Continuing my playthrough of Pokémon Sword & Shield. My focus is on the narrative experience of the game, more than the mechanics of play, though I will include some introduction to what the world of Pokémon is all about.
Most pokémon have some form of evolution. Many have just one transformation; some have a second, into a third form. Only a relatively few do not evolve at all. As new games come out over the years, pokémon lacking evolutions sometimes gain them. No pokémon evolves into a fourth form, though some, through special techniques, gain a temporary transformation, such as a Mega-Evolution or a Gigantimax form, that only appears during battle.
Most pokémon evolve through gaining experience. But sometimes a special item, a certain location, or having a strong “friendship” value is required. Occasionally a whole mini-quest is necessary. This all adds to the rarity of some pokémon, increasing their value as collectibles, for those players wanting to “catch’em all.”
Circhester is my new destination in the Pokémon Challenge (the large-scale regional map in Sword & Shield always has a convenient reminder of where you are suppose to go next). It’s a rather long trip to get there. These journeys between locations are where most of the actual gameplay of Pokémon, as a video game, takes place: exploring, battling, catching, training, etc. I’m skipping over these parts because, aside from a few clues and background lore, they aren’t parts of the narrative experience I want to write about in these posts.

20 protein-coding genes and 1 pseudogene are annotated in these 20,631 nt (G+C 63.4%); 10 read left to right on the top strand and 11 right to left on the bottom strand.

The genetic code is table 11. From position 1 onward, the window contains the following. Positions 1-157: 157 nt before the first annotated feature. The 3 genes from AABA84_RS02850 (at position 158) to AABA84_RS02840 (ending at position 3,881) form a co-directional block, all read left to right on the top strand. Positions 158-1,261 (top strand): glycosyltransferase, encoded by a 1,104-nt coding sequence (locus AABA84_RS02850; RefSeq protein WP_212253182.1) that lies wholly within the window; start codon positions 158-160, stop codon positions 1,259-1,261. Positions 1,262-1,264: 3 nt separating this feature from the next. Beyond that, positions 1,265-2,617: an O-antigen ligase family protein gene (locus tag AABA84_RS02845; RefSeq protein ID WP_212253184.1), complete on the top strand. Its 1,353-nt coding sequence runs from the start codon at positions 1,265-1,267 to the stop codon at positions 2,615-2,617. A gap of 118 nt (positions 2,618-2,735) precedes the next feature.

The areas and cities in Galar are based on real places in the United Kingdom, and Circhester is one of the most recognizable. Just the rectangular hot springs in the middle of town identify it as Bath. Most of the townsfolk are chatting about the Challenge — and it seems Hop, Marnie, and myself are the most popular participants. These mentions that the world of the game is taking notice of what I am doing are small but effective touches that help the narrative feel more personal.
Things are still not going well for Hop. As usual he has gotten to the Circhester Gym ahead of me, but this time he’s actually lost the match with the Gym Leader! (Fortunately that doesn’t mean you are out of the competition; you just have to try again). This Gym is another where there’s a difference between the two versions of the game. In Sword, it is a Rock Gym, led by a young man named Gordie. In my Shield copy, it is an Ice Gym run by the white haired Melony (who, if one checks her League Card, is actually Gordie’s mother).
While these differences in the Gyms between the two versions succeed in adding variety to the game experience, they have major limitations to how they can function in the narrative. The other Leaders that you meet are seen doing things outside their Gyms and have relationships with other characters. Without making a different narrative for each game (possible, but expensive) Allister/Bea and Melody/Gordie are fixed in their respective Gyms, never getting involved in the larger, unfolding events. As a player, my experiences with them seem inconsequential, just more Gym badges to win and then move on.